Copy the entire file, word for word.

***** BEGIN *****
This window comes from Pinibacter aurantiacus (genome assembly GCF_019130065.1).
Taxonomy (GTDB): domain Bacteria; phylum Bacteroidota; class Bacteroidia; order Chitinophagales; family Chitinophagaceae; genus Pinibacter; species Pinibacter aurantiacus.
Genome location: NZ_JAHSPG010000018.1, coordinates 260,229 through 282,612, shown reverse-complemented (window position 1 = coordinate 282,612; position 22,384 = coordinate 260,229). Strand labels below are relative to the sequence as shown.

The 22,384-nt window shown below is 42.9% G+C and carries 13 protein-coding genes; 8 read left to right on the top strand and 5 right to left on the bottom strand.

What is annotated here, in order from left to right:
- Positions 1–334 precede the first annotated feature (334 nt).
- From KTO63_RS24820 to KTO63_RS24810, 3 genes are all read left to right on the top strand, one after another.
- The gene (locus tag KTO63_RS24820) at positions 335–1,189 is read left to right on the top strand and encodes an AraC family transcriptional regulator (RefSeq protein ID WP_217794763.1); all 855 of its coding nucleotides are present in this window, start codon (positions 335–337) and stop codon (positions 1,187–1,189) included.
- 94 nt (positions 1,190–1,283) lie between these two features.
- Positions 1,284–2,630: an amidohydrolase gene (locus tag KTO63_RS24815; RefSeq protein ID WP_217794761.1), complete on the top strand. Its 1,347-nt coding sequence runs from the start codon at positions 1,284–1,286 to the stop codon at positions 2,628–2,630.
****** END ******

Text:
This window comes from Pinibacter aurantiacus (genome assembly GCF_019130065.1).
Taxonomy (GTDB): domain Bacteria; phylum Bacteroidota; class Bacteroidia; order Chitinophagales; family Chitinophagaceae; genus Pinibacter; species Pinibacter aurantiacus.
Genome location: NZ_JAHSPG010000018.1, coordinates 260,229 through 282,612, shown reverse-complemented (window position 1 = coordinate 282,612; position 22,384 = coordinate 260,229). Strand labels below are relative to the sequence as shown.

The 22,384-nt window shown below is 42.9% G+C and carries 13 protein-coding genes; 8 read left to right on the top strand and 5 right to left on the bottom strand.

What is annotated here, in order from left to right:
- Positions 1–334 precede the first annotated feature (334 nt).
- From KTO63_RS24820 to KTO63_RS24810, 3 genes are all read left to right on the top strand, one after another.
- The gene (locus tag KTO63_RS24820) at positions 335–1,189 is read left to right on the top strand and encodes an AraC family transcriptional regulator (RefSeq protein ID WP_217794763.1); all 855 of its coding nucleotides are present in this window, start codon (positions 335–337) and stop codon (positions 1,187–1,189) included.
- 94 nt (positions 1,190–1,283) lie between these two features.
- Positions 1,284–2,630: an amidohydrolase gene (locus tag KTO63_RS24815; RefSeq protein ID WP_217794761.1), complete on the top strand. Its 1,347-nt coding sequence runs from the start codon at positions 1,284–1,286 to the stop codon at positions 2,628–2,630.